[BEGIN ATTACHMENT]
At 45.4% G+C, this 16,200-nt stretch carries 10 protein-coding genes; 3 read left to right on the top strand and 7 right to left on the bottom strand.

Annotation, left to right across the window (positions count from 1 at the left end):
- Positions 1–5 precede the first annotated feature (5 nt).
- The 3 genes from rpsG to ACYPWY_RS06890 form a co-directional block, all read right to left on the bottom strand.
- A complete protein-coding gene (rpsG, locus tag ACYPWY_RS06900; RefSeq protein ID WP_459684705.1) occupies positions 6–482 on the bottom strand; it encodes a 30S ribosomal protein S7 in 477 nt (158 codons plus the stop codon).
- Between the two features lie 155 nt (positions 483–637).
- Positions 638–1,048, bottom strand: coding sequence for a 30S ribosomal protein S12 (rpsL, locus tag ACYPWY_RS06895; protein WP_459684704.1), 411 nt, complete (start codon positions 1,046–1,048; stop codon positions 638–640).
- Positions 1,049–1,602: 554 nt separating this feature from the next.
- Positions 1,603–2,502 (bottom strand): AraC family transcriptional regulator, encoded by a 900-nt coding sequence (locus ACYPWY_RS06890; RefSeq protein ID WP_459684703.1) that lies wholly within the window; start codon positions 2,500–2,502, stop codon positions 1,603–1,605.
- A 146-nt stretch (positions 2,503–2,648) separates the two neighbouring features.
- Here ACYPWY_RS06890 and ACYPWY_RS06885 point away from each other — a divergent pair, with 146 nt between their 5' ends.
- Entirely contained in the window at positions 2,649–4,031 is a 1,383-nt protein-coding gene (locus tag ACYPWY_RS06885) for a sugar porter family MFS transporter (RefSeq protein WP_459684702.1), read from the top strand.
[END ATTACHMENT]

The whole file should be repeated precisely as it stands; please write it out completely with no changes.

At 45.4% G+C, this 16,200-nt stretch carries 10 protein-coding genes; 3 read left to right on the top strand and 7 right to left on the bottom strand.

Annotation, left to right across the window (positions count from 1 at the left end):
- Positions 1–5 precede the first annotated feature (5 nt).
- The 3 genes from rpsG to ACYPWY_RS06890 form a co-directional block, all read right to left on the bottom strand.
- A complete protein-coding gene (rpsG, locus tag ACYPWY_RS06900; RefSeq protein ID WP_459684705.1) occupies positions 6–482 on the bottom strand; it encodes a 30S ribosomal protein S7 in 477 nt (158 codons plus the stop codon).
- Between the two features lie 155 nt (positions 483–637).
- Positions 638–1,048, bottom strand: coding sequence for a 30S ribosomal protein S12 (rpsL, locus tag ACYPWY_RS06895; protein WP_459684704.1), 411 nt, complete (start codon positions 1,046–1,048; stop codon positions 638–640).
- Positions 1,049–1,602: 554 nt separating this feature from the next.
- Positions 1,603–2,502 (bottom strand): AraC family transcriptional regulator, encoded by a 900-nt coding sequence (locus ACYPWY_RS06890; RefSeq protein ID WP_459684703.1) that lies wholly within the window; start codon positions 2,500–2,502, stop codon positions 1,603–1,605.
- A 146-nt stretch (positions 2,503–2,648) separates the two neighbouring features.
- Here ACYPWY_RS06890 and ACYPWY_RS06885 point away from each other — a divergent pair, with 146 nt between their 5' ends.
- Entirely contained in the window at positions 2,649–4,031 is a 1,383-nt protein-coding gene (locus tag ACYPWY_RS06885) for a sugar porter family MFS transporter (RefSeq protein WP_459684702.1), read from the top strand.